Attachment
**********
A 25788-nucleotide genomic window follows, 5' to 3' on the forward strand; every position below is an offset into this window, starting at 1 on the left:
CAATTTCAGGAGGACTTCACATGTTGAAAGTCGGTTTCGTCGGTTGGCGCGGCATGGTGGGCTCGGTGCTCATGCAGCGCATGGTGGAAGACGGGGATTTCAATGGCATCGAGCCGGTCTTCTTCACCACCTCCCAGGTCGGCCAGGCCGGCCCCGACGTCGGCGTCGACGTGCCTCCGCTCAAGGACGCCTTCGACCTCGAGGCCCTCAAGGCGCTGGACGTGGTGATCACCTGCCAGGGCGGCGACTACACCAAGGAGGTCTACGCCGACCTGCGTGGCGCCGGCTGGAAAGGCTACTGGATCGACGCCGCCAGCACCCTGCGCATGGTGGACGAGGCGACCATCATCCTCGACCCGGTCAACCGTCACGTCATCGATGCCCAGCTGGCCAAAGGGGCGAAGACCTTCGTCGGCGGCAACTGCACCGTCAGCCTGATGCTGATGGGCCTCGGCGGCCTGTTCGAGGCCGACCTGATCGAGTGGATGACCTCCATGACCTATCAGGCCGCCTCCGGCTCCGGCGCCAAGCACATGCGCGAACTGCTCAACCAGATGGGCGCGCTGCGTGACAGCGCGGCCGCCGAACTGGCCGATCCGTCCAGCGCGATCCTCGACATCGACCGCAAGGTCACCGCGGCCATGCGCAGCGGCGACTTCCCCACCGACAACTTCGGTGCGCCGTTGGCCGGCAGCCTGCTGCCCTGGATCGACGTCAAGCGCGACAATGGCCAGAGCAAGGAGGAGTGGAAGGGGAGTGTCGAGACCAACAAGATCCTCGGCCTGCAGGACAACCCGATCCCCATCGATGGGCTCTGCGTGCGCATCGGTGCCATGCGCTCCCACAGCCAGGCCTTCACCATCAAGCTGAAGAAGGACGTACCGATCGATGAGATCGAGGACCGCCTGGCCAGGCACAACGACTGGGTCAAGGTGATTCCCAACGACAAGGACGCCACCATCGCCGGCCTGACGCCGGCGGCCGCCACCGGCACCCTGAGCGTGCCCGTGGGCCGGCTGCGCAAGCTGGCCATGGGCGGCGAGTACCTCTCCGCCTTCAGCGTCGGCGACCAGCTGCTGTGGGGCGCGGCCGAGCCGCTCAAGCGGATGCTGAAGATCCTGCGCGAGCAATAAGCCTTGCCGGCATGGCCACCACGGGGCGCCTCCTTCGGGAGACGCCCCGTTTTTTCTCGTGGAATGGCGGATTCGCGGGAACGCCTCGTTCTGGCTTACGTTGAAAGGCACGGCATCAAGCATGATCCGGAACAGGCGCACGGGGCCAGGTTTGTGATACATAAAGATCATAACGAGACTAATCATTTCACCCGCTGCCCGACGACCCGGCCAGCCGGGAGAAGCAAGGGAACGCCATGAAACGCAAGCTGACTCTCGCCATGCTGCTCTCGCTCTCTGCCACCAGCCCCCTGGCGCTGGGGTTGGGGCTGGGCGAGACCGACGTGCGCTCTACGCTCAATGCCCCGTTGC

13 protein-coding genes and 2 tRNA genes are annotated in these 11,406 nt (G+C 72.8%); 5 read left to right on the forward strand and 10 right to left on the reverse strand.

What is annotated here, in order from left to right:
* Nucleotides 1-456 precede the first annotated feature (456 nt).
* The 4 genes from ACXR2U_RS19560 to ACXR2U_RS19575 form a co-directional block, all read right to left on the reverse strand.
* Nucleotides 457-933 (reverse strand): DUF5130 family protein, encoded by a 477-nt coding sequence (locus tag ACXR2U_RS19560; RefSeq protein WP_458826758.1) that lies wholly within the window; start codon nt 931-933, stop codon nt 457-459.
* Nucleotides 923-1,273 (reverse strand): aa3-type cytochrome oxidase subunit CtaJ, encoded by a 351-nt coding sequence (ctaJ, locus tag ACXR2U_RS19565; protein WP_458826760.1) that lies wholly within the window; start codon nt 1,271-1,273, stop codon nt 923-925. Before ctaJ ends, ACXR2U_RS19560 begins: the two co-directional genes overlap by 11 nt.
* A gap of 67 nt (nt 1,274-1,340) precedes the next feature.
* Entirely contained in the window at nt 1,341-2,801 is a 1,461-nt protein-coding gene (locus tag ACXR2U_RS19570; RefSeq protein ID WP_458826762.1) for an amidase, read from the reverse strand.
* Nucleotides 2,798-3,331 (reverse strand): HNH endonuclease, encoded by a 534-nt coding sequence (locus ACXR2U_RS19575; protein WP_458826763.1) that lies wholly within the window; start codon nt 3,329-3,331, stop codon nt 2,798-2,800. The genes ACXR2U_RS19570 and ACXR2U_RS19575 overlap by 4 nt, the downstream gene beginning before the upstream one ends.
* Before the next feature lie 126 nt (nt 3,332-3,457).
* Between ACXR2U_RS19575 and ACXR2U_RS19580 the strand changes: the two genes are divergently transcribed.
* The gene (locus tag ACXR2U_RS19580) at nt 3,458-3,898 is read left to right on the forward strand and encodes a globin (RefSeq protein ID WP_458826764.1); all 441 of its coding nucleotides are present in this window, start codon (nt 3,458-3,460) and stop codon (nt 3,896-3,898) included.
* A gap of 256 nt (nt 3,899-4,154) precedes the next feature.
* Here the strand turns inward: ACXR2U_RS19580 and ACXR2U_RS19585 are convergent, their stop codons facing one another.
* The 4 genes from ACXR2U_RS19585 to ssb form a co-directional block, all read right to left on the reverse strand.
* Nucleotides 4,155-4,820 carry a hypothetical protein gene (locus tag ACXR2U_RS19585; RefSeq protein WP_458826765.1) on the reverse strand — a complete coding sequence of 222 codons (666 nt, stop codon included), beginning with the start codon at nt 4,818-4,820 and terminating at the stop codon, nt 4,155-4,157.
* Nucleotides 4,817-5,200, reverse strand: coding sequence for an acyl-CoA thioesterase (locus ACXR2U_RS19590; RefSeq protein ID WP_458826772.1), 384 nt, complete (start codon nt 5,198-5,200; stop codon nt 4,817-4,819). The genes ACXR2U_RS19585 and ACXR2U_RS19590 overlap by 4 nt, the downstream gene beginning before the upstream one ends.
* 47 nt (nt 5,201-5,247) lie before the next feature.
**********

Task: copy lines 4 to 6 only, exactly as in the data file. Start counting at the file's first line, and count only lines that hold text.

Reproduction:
What is annotated here, in order from left to right:
* Nucleotides 1-456 precede the first annotated feature (456 nt).
* The 4 genes from ACXR2U_RS19560 to ACXR2U_RS19575 form a co-directional block, all read right to left on the reverse strand.